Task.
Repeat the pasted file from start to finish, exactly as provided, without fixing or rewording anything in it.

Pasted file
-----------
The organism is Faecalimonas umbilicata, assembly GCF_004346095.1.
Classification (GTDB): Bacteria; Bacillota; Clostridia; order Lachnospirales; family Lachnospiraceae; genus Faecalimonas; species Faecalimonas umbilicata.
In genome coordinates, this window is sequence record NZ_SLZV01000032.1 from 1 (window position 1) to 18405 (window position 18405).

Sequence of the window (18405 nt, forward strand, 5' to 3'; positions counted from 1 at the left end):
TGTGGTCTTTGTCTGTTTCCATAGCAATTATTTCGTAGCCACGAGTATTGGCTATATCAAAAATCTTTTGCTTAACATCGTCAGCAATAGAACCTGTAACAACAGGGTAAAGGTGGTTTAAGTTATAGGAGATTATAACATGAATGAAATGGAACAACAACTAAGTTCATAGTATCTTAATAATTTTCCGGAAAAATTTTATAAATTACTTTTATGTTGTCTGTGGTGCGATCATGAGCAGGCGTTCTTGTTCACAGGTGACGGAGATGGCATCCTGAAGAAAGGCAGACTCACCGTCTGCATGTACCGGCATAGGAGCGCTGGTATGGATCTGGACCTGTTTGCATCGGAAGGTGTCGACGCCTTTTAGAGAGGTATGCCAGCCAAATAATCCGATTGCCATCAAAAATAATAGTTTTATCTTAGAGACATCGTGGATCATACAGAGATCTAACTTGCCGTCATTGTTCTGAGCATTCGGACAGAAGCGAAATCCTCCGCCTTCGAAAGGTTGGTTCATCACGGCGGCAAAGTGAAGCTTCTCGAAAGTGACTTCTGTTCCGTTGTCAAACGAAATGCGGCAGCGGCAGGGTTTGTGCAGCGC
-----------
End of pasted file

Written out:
The organism is Faecalimonas umbilicata, assembly GCF_004346095.1.
Classification (GTDB): Bacteria; Bacillota; Clostridia; order Lachnospirales; family Lachnospiraceae; genus Faecalimonas; species Faecalimonas umbilicata.
In genome coordinates, this window is sequence record NZ_SLZV01000032.1 from 1 (window position 1) to 18405 (window position 18405).

Sequence of the window (18405 nt, forward strand, 5' to 3'; positions counted from 1 at the left end):
TGTGGTCTTTGTCTGTTTCCATAGCAATTATTTCGTAGCCACGAGTATTGGCTATATCAAAAATCTTTTGCTTAACATCGTCAGCAATAGAACCTGTAACAACAGGGTAAAGGTGGTTTAAGTTATAGGAGATTATAACATGAATGAAATGGAACAACAACTAAGTTCATAGTATCTTAATAATTTTCCGGAAAAATTTTATAAATTACTTTTATGTTGTCTGTGGTGCGATCATGAGCAGGCGTTCTTGTTCACAGGTGACGGAGATGGCATCCTGAAGAAAGGCAGACTCACCGTCTGCATGTACCGGCATAGGAGCGCTGGTATGGATCTGGACCTGTTTGCATCGGAAGGTGTCGACGCCTTTTAGAGAGGTATGCCAGCCAAATAATCCGATTGCCATCAAAAATAATAGTTTTATCTTAGAGACATCGTGGATCATACAGAGATCTAACTTGCCGTCATTGTTCTGAGCATTCGGACAGAAGCGAAATCCTCCGCCTTCGAAAGGTTGGTTCATCACGGCGGCAAAGTGAAGCTTCTCGAAAGTGACTTCTGTTCCGTTGTCAAACGAAATGCGGCAGCGGCAGGGTTTGTGCAGCGC